Khaddam emphasizes that Iran’s regional project concerns many Arab countries because it violates their regional sovereignty and constitutes interference in their internal affairs. This further complicates relations between Iran and the Arab countries and leads to divisions within Arab countries between groups that align with the Iranian project and other regimes. He notes that the growth of sectarian tensions among Shiite and Sunni Muslims in various regions and their sympathy for Iran is another factor of concern. This poses a threat to the unity of Lebanon and its stability, as well as the massacres in Iraq, Pakistan, and Afghanistan.

Regarding the changing of government regimes, Khaddam questions whether Iran is working towards this goal in Arab countries. He answers that any change that serves Iran’s policies or aligns with its main objectives is welcomed by the leadership of the Islamic Republic. However, Iran is not actively seeking to effect change in any particular country, as doing so would embroil it in internal disputes. The Iranian leadership is not adventurous or reckless, but it will take advantage of any change in any country that serves its policies and interests.

It is worth noting that Iran does not seek to use its loyalists and supporters in their countries’ internal affairs. Instead, it keeps them as a pressure tool to use during critical times. This approach is only applied in the Gulf region, as Iran understands that it is a red zone for international interests. It seeks to avoid any actions that could cause concern to Gulf states and will continue to show goodwill towards them. Iran’s presence in these countries is only to be used in the event of a major threat to its regime.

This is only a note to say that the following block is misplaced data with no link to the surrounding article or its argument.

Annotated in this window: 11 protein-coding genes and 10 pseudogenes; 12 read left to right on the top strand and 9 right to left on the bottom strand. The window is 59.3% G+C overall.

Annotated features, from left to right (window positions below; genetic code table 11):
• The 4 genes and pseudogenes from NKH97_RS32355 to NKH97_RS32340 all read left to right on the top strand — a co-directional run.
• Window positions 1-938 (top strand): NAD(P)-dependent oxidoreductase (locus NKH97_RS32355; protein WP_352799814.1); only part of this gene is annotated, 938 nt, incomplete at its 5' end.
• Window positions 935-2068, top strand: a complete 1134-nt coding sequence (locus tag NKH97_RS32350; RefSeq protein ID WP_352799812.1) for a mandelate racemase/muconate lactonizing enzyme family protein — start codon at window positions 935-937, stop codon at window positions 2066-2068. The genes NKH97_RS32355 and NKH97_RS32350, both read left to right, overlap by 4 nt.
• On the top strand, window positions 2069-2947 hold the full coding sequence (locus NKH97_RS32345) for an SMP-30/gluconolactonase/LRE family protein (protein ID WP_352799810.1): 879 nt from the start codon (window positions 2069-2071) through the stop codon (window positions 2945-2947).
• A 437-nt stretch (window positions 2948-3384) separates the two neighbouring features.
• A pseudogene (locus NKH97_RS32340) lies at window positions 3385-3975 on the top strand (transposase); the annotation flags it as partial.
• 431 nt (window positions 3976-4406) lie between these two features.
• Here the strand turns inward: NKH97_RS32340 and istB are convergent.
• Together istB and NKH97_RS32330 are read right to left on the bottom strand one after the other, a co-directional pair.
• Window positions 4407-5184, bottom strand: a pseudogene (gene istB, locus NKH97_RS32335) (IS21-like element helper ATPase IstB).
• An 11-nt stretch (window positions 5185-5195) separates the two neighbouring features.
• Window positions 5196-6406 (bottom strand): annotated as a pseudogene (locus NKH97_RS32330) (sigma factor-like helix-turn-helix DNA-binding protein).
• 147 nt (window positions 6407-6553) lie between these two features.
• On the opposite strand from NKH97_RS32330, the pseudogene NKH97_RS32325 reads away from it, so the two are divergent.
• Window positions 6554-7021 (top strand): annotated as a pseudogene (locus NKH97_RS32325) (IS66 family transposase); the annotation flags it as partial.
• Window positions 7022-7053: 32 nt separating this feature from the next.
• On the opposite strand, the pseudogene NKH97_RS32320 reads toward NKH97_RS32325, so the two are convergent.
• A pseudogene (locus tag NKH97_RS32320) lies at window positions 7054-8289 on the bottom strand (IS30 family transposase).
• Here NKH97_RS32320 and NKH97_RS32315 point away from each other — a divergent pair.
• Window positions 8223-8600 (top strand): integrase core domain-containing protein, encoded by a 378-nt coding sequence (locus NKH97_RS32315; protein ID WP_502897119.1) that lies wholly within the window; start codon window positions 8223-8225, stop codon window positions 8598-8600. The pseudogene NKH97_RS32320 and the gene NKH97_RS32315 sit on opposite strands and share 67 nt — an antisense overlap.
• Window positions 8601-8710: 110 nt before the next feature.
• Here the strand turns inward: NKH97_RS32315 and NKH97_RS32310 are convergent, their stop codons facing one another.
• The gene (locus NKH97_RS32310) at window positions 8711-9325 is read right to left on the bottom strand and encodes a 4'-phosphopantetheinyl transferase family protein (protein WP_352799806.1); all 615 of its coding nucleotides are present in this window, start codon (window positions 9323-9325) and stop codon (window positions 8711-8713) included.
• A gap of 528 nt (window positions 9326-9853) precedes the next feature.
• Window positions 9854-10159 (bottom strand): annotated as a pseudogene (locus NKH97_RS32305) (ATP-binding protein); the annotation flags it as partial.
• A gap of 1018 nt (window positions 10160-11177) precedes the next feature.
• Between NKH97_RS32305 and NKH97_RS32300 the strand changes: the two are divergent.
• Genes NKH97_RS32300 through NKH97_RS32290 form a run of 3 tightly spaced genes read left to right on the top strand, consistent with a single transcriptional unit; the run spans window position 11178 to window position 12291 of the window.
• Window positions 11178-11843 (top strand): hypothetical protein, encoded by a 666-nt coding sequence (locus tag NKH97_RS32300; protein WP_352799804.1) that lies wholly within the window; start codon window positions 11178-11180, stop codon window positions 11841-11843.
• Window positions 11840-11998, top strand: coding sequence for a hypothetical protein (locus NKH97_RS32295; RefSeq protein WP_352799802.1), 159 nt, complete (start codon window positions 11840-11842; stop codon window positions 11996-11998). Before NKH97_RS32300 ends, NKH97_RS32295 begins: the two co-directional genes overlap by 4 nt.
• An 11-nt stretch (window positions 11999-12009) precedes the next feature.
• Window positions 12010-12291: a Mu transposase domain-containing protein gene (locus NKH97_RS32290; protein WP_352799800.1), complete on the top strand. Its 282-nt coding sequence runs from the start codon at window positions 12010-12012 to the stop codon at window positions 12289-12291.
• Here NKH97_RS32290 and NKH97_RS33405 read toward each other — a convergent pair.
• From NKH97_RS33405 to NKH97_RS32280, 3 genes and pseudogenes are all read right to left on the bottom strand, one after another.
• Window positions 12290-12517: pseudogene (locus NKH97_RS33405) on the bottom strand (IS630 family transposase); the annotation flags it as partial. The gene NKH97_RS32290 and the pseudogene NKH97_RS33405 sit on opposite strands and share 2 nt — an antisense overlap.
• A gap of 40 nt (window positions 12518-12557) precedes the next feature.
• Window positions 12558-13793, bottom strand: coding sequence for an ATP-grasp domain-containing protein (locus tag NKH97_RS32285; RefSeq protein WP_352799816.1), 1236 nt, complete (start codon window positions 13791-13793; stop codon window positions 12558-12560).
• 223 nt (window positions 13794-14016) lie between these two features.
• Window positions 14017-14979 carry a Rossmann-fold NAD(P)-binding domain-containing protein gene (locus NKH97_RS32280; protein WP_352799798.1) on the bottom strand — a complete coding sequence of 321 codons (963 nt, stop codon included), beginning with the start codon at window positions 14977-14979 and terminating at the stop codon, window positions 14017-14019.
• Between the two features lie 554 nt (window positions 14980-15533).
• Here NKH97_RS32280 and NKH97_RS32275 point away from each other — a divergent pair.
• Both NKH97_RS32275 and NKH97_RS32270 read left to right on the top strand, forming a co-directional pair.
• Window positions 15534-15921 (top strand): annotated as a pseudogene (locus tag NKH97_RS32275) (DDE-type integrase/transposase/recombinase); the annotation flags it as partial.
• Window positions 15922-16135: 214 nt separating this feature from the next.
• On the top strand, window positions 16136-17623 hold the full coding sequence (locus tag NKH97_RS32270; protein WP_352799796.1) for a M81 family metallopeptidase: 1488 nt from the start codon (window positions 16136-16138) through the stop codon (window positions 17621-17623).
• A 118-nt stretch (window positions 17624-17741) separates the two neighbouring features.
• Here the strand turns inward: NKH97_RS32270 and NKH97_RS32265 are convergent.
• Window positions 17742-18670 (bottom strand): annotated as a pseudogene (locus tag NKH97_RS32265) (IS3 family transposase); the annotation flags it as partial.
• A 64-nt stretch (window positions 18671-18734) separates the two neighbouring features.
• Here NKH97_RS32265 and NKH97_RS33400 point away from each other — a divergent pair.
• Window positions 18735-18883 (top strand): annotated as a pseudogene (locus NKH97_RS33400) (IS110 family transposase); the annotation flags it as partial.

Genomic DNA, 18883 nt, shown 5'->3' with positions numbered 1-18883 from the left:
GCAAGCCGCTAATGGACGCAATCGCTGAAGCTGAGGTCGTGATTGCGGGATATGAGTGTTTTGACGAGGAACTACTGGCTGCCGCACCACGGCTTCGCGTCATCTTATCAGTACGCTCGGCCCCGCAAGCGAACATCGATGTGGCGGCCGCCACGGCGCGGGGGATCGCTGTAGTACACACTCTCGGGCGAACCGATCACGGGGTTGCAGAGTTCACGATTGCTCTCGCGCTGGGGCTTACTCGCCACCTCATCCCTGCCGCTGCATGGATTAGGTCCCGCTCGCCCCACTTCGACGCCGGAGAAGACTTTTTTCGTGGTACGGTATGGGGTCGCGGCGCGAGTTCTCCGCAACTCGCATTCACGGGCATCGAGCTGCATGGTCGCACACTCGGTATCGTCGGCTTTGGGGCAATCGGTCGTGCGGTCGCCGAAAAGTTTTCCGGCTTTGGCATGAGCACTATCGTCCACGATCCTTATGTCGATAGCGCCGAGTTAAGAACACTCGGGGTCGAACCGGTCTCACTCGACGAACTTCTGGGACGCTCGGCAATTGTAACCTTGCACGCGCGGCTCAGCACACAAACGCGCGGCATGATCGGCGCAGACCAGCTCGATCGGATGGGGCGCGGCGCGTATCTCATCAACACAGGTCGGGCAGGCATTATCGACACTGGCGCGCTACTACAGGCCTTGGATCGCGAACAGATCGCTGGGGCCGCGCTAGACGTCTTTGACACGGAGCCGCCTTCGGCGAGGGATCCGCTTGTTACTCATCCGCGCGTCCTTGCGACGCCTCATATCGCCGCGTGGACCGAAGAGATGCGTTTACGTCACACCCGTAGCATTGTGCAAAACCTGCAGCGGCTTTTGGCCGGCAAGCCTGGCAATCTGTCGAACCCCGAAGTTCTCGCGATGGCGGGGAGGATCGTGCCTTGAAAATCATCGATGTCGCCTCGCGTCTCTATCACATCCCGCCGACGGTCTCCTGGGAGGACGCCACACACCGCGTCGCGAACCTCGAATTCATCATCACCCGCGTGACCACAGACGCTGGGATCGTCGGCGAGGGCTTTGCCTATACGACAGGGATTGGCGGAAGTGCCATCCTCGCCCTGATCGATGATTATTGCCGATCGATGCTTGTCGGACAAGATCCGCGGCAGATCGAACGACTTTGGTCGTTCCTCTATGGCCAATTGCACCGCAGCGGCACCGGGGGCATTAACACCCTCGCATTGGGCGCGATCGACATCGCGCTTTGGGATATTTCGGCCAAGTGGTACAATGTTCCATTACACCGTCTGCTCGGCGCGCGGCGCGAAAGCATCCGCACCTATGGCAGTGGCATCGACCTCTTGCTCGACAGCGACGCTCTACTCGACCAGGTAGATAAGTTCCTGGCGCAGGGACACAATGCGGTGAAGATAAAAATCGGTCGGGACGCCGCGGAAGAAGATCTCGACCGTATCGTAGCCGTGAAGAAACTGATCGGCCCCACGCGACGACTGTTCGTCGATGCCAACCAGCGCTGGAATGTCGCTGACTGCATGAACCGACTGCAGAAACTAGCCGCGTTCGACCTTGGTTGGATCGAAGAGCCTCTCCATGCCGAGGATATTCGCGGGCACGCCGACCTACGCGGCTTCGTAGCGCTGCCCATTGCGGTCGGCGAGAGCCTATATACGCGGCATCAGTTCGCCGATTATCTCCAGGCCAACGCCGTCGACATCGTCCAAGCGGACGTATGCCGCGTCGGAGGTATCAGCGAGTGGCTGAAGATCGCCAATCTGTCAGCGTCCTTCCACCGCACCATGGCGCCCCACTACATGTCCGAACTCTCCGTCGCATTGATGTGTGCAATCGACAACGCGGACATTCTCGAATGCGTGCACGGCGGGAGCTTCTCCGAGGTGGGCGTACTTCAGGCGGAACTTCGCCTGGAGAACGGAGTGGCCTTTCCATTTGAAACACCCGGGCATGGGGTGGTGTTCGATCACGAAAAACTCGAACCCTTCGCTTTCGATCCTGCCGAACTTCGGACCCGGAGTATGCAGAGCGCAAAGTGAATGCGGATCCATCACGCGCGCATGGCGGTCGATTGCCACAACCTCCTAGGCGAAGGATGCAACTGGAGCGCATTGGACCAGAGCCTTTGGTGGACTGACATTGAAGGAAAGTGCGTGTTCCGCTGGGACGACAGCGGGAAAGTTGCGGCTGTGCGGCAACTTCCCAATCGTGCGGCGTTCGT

“Hezbollah” and Tehran

Khaddam discussed the role of “Hezbollah” in Iran’s regional strategy, highlighting that it is significant in Lebanon and viewed by some Lebanese groups as an Iranian intervention and a threat to the country’s unity and identity. He also emphasized the importance of the Syrian regime in Iran’s strategy, not only in terms of its relations with Syria but also in using it as a platform for its regional activities. Similarly, Palestinian allied organizations and Iranian allies in Iraq play a vital role in their respective arenas, aimed at protecting Iran’s regional policies, not changing regimes.

Khaddam posed a question about whether the problem for Arab countries is Iran’s ambition to become a major country whose influence extends beyond its regional borders. He clarified that while ambitions that transcend national borders are concerning for other countries, another aspect is related to the state that falls within the circle of ambitions.

In conclusion, Khaddam stated that while Iranian ambitions are a concern for Arab countries, the real danger lies in their inability to recognize the reality and its dangers. He believes that the ability of Arab regimes to make decisions is limitless, but their ability to implement them is non-existent. He further emphasized that the Iranian project is not only contrary to the interests of some Arab countries but also to those of the West led by the United States. He raises the possibility of forming a line of cooperation and alliance between Iran and Arab countries based on their common opposition to Israel, but acknowledges that regional and international powers will ultimately govern matters. Therefore, the region will remain a zone of conflict and depletion until Arab countries can establish their system, unite their efforts, overcome their reality, and build a new reality based on the will of peoples, the rules of science and knowledge, and the ability to identify the dividing lines between friends and enemies.